(Redirected from Wish)
Wishes are hopes or desires for something. Fictionally, wishes can be used as plot devices. In folklore, opportunities for "making a wish" or for wishes to "come true" or "be granted" are themes that are sometimes used.
- Every wish
Is like a prayer—with God.
- Elizabeth Barrett Browning, Aurora Leigh (1856), Book II.
- Wishing to dare serves no purpose at all, if it remains a wish.
- If a man could half his wishes he would double his Troubles.
- Benjamin Franklin, Poor Richard (1752).
- You pursue, I fly; you fly, I pursue; such is my humor. What you wish, Dondymus, I do not wish, what you do not wish, I do.
- Martial, Epigrams (c. 80-104 AD), Book V, Epistle 83.
- Thy wish was father, Harry, to that thought:
I stay too long by thee, I weary thee.
- William Shakespeare, Henry IV, Part II (c. 1597-99), Act IV, scene 5, line 93. "Thy wish was father to that thought." Idea found in Arrian—Anabasis. I, Chapter VII. Æschylus—Prometh. Vinct. I. 928. Achilles Tatius—De Leucippes, Book VI. 17. Heliodorus, Book VIII. Cæsar—De Bello Gallico, III. 18. Quintilian—Institutes, Book VI, Chapter II, Section V. (Ed. Bonnell). (1861).
- Where nothing wants that want itself doth seek.
- What most we wish, with ease we fancy near.
- Edward Young, Love of Fame (1725-1728), III.
- Wishing, of all employments is the worst.
- Edward Young, Night Thoughts (1742-1745), Night IV, line 71.
- He calls his wish, it comes; he sends it back,
And says he called another; that arrives,
Meets the same welcome; yet he still calls on;
Till one calls him, who varies not his call,
But holds him fast, in chains of darkness bound,
Till Nature dies, and judgment sets him free;
A freedom far less welcome than this chain.
- Edward Young, Night Thoughts (1742-1745), Night IV. Lines near end.
- Man wants but little, nor that little long;
How soon must he resign his very dust,
Which frugal nature lent him for an hour!
- Edward Young, Night Thoughts (1742-1745), Night IV, line 118.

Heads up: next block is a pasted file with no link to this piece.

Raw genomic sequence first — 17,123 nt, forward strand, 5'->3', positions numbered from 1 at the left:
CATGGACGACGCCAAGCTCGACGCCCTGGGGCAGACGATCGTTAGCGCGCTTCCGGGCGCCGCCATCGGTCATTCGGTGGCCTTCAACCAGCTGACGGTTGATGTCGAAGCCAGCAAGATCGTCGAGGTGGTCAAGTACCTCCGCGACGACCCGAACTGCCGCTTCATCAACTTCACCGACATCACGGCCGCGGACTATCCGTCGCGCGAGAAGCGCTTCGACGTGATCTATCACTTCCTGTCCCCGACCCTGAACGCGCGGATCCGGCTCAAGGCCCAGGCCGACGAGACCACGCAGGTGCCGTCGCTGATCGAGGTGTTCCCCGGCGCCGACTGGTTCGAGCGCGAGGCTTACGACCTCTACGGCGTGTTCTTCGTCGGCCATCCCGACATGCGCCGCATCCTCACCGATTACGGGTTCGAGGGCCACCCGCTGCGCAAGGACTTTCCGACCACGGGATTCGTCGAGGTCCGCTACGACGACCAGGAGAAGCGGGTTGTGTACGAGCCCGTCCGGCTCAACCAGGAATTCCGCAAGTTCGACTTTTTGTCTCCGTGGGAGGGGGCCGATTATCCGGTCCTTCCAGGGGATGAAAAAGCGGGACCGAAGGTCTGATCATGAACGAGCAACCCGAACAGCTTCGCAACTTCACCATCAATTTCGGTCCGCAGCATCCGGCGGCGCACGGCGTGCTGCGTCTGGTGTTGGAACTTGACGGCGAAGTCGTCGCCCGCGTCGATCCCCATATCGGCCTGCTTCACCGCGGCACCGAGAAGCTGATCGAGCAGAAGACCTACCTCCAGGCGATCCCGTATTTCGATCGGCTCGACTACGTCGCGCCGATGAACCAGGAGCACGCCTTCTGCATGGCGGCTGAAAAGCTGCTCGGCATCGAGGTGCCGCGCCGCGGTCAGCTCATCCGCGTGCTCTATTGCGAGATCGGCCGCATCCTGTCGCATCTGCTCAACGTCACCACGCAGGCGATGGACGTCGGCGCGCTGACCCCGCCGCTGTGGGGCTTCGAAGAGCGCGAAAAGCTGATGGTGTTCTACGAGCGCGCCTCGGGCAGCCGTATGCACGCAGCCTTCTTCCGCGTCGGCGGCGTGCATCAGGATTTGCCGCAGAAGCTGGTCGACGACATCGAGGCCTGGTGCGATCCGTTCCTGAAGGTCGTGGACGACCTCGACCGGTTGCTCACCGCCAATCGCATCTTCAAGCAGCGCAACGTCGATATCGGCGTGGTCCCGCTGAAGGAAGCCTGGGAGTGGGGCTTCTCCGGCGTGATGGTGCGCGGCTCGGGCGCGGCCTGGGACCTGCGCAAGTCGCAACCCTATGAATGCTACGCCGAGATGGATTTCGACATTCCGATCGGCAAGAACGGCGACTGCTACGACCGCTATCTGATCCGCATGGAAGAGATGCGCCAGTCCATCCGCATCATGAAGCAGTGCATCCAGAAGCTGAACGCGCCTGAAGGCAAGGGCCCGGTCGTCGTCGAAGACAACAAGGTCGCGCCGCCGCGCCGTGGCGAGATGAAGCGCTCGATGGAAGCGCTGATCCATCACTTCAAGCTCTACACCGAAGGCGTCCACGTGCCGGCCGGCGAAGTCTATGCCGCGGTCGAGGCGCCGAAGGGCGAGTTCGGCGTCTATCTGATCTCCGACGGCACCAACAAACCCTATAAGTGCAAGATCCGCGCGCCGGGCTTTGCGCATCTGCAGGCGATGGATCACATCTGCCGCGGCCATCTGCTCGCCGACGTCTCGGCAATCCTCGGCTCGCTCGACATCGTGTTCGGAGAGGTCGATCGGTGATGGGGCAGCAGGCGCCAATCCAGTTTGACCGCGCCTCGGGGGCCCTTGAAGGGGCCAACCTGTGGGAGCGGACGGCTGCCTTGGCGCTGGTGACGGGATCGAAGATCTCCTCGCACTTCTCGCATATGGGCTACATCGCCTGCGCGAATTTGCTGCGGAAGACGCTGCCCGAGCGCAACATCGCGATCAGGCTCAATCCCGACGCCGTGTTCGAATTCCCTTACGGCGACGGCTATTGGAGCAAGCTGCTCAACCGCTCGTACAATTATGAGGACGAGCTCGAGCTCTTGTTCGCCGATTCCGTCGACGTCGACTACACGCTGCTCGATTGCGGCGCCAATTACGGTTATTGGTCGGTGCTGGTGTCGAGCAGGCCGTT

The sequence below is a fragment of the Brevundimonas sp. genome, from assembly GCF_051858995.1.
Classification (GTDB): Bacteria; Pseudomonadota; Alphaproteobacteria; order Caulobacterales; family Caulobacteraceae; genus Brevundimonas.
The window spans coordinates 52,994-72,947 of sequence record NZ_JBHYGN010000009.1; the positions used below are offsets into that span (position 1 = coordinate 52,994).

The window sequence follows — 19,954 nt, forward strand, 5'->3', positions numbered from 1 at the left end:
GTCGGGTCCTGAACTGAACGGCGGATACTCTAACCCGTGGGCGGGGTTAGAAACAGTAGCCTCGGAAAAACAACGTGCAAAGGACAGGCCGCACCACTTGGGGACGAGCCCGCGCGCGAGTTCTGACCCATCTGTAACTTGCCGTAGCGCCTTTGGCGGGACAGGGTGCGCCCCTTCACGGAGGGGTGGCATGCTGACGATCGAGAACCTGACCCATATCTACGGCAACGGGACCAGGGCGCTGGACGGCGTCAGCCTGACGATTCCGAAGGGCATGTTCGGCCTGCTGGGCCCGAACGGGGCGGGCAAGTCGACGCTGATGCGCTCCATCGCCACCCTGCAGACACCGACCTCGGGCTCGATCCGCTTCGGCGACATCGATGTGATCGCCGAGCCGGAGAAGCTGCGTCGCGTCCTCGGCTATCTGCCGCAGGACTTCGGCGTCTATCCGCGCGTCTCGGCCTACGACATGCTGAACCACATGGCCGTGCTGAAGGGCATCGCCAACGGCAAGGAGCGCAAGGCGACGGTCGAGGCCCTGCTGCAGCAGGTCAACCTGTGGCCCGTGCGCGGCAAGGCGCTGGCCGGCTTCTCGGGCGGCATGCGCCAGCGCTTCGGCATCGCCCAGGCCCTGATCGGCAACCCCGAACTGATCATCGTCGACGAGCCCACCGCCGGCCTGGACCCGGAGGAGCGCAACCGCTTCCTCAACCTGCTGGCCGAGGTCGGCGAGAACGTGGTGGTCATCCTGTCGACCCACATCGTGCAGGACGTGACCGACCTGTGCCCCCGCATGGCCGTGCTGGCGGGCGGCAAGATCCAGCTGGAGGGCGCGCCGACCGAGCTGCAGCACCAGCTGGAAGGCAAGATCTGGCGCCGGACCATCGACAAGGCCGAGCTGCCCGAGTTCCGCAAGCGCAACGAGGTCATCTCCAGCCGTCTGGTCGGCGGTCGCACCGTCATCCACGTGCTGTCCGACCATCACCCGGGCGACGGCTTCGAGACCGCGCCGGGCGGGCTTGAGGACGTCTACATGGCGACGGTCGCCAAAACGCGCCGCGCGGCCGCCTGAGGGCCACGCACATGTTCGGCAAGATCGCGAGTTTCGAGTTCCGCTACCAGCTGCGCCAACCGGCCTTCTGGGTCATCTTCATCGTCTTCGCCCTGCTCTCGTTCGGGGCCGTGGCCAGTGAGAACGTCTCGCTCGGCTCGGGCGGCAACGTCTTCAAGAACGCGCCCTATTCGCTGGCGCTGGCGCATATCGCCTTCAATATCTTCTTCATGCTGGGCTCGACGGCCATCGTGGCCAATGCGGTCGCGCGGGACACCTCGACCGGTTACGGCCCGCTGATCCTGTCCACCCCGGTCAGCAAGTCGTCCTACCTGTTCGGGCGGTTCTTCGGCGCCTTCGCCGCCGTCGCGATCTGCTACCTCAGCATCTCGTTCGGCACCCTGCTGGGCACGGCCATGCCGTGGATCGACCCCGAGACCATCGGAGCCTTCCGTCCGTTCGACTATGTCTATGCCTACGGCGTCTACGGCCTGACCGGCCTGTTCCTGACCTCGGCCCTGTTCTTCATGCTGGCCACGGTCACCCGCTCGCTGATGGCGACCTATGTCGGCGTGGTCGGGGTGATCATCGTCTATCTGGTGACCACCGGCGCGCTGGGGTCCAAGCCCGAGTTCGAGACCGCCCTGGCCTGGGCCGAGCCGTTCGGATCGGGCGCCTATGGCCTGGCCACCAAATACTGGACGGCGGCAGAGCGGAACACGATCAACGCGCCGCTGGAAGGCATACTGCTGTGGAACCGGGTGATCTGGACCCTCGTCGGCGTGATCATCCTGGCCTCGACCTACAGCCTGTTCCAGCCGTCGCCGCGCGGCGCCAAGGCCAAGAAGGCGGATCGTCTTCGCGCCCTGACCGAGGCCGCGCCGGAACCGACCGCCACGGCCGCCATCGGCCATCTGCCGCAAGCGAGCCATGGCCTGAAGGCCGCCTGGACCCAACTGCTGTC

- What folly can be ranker. Like our shadows,
Our wishes lengthen as our sun declines.
- Edward Young, Night Thoughts (1742-1745), Night V, line 661.
Hoyt's New Cyclopedia Of Practical Quotations
- Quotes reported in Hoyt's New Cyclopedia Of Practical Quotations (1922), p. 882-83.
- "Man wants but little here below
Nor wants that little long,"
'Tis not with me exactly so;
But 'tis so in the song.
My wants are many, and, if told,
Would muster many a score;
And were each wish a mint of gold,
I still should long for more.
- John Quincy Adams, The Wants of Man.
- O, that I were where I would be,
Then would I be where I am not;
For where I am I would not be,
And where I would be I can not.
- Arthur Quiller-Couch, quoted in Ship of Stars, Chapter XII.
- Was man in der Jugend wünscht, hat man im Alter die Fülle.
- What one has wished for in youth, in old age one has in abundance.
- Johann Wolfgang von Goethe, Wahrheit und Dichtung. Motto to Part II.
- Man wants but little here below,
Nor wants that little long.
- Oliver Goldsmith, The Hermit, Stanza 8.
- And the evil wish is most evil to the wisher.
- Hesiod, Works and Days, V. 264.
- Little I ask; my wants are few;
I only wish a hut of stone
(A very plain brown stone will do),
That I may call my own;
And close at hand is such a one
In yonder street that fronts the sun.
- Oliver Wendell Holmes, Sr., Contentment.
- With all thy sober charms possest,
Whose wishes never learnt to stray.
- Langhorne, Poems, II, p. 123. (Park's Ed.).
- I wish I knew the good of wishing.
- Henry S. Leigh, Wishing.
- Vous l'avez voulu, vous l'avez voulu, George Dandin, vous l'avez voulu.
- You have wished it so, you have wished it so, George Dandin, you have wished it so.
- Molière, George Dandin, Act I, scene 9.
- Wert thou all that I wish thee, great, glorious and free,
First flower of the earth, and first gem of the sea.
- Thomas Moore, Remember Thee.
- If I live to grow old, as I find I go down,
Let this be my fate in a country town;
May I have a warm house, with a stone at my gate,
And a cleanly young girl to rub my bald pate.
May I govern my passions with an absolute sway,
Grow wiser and better as my strength wears away,
Without gout or stone, by a gentle decay.
- Walter Pope, The Old Man's Wish; first appeared in A Collection of Thirty one Songs. (1685).
- I've often wished that I had clear,
For life, six hundred pounds a year,
A handsome house to lodge a friend,
A river at my garden's end,
A terrace walk, and half a rood
Of land, set out to plant a wood.
- Jonathan Swift, Imitation of Horace, Book II. Satire 6.
- Quoniam id fieri quod vis non potest
Id velis quod possis.
- As you can not do what you wish, you should wish what you can do.
- Terence, Andria, II. 1. 6.
- On ne peut désirer ce qu'on ne connaît pas.
- We cannot wish for that we know not.
- Voltaire, Zaïre. I. 1.
- Wishers and woulders be small householders.
- Vulgaria Stambrigi, published by Wynkyn de Worde (early 16th century).